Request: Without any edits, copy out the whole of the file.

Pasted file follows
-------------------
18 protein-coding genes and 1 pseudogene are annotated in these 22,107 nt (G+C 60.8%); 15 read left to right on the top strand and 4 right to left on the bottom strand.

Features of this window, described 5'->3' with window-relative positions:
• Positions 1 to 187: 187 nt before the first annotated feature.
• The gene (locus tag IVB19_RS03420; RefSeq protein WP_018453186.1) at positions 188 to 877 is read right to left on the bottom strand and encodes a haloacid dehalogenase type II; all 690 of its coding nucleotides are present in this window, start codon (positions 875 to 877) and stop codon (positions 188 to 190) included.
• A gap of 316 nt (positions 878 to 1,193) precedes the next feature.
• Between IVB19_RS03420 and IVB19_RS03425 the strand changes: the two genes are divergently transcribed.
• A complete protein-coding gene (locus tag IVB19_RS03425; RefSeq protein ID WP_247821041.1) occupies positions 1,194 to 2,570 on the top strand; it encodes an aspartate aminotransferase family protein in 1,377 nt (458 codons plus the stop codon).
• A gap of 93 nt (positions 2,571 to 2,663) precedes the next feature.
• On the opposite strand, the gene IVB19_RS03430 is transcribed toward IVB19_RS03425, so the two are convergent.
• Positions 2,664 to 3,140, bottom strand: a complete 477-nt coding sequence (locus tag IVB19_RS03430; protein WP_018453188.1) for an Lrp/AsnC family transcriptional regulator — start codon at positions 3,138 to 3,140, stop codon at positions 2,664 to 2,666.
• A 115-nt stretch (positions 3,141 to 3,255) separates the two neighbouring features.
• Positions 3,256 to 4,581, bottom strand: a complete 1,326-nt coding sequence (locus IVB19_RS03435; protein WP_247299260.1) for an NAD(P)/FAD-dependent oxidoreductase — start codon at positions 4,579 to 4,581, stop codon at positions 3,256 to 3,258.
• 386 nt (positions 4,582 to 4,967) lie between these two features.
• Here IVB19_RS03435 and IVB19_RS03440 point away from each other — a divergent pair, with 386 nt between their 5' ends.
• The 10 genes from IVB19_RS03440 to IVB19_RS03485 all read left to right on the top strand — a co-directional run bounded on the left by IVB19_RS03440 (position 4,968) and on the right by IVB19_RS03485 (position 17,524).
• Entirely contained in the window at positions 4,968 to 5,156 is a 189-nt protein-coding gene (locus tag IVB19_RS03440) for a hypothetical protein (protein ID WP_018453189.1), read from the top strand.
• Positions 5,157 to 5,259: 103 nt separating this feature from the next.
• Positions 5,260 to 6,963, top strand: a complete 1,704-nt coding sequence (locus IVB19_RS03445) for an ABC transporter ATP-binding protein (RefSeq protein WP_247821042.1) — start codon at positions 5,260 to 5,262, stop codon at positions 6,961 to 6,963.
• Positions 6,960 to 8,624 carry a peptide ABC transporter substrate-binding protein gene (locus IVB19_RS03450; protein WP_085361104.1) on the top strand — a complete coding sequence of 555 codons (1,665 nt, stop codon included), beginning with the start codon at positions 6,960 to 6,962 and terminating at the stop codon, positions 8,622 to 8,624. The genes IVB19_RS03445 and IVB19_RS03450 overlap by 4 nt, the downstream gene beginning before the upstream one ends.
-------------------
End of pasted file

18 protein-coding genes and 1 pseudogene are annotated in these 22,107 nt (G+C 60.8%); 15 read left to right on the top strand and 4 right to left on the bottom strand.

Features of this window, described 5'->3' with window-relative positions:
• Positions 1 to 187: 187 nt before the first annotated feature.
• The gene (locus tag IVB19_RS03420; RefSeq protein WP_018453186.1) at positions 188 to 877 is read right to left on the bottom strand and encodes a haloacid dehalogenase type II; all 690 of its coding nucleotides are present in this window, start codon (positions 875 to 877) and stop codon (positions 188 to 190) included.
• A gap of 316 nt (positions 878 to 1,193) precedes the next feature.
• Between IVB19_RS03420 and IVB19_RS03425 the strand changes: the two genes are divergently transcribed.
• A complete protein-coding gene (locus tag IVB19_RS03425; RefSeq protein ID WP_247821041.1) occupies positions 1,194 to 2,570 on the top strand; it encodes an aspartate aminotransferase family protein in 1,377 nt (458 codons plus the stop codon).
• A gap of 93 nt (positions 2,571 to 2,663) precedes the next feature.
• On the opposite strand, the gene IVB19_RS03430 is transcribed toward IVB19_RS03425, so the two are convergent.
• Positions 2,664 to 3,140, bottom strand: a complete 477-nt coding sequence (locus tag IVB19_RS03430; protein WP_018453188.1) for an Lrp/AsnC family transcriptional regulator — start codon at positions 3,138 to 3,140, stop codon at positions 2,664 to 2,666.
• A 115-nt stretch (positions 3,141 to 3,255) separates the two neighbouring features.
• Positions 3,256 to 4,581, bottom strand: a complete 1,326-nt coding sequence (locus IVB19_RS03435; protein WP_247299260.1) for an NAD(P)/FAD-dependent oxidoreductase — start codon at positions 4,579 to 4,581, stop codon at positions 3,256 to 3,258.
• 386 nt (positions 4,582 to 4,967) lie between these two features.
• Here IVB19_RS03435 and IVB19_RS03440 point away from each other — a divergent pair, with 386 nt between their 5' ends.
• The 10 genes from IVB19_RS03440 to IVB19_RS03485 all read left to right on the top strand — a co-directional run bounded on the left by IVB19_RS03440 (position 4,968) and on the right by IVB19_RS03485 (position 17,524).
• Entirely contained in the window at positions 4,968 to 5,156 is a 189-nt protein-coding gene (locus tag IVB19_RS03440) for a hypothetical protein (protein ID WP_018453189.1), read from the top strand.
• Positions 5,157 to 5,259: 103 nt separating this feature from the next.
• Positions 5,260 to 6,963, top strand: a complete 1,704-nt coding sequence (locus IVB19_RS03445) for an ABC transporter ATP-binding protein (RefSeq protein WP_247821042.1) — start codon at positions 5,260 to 5,262, stop codon at positions 6,961 to 6,963.
• Positions 6,960 to 8,624 carry a peptide ABC transporter substrate-binding protein gene (locus IVB19_RS03450; protein WP_085361104.1) on the top strand — a complete coding sequence of 555 codons (1,665 nt, stop codon included), beginning with the start codon at positions 6,960 to 6,962 and terminating at the stop codon, positions 8,622 to 8,624. The genes IVB19_RS03445 and IVB19_RS03450 overlap by 4 nt, the downstream gene beginning before the upstream one ends.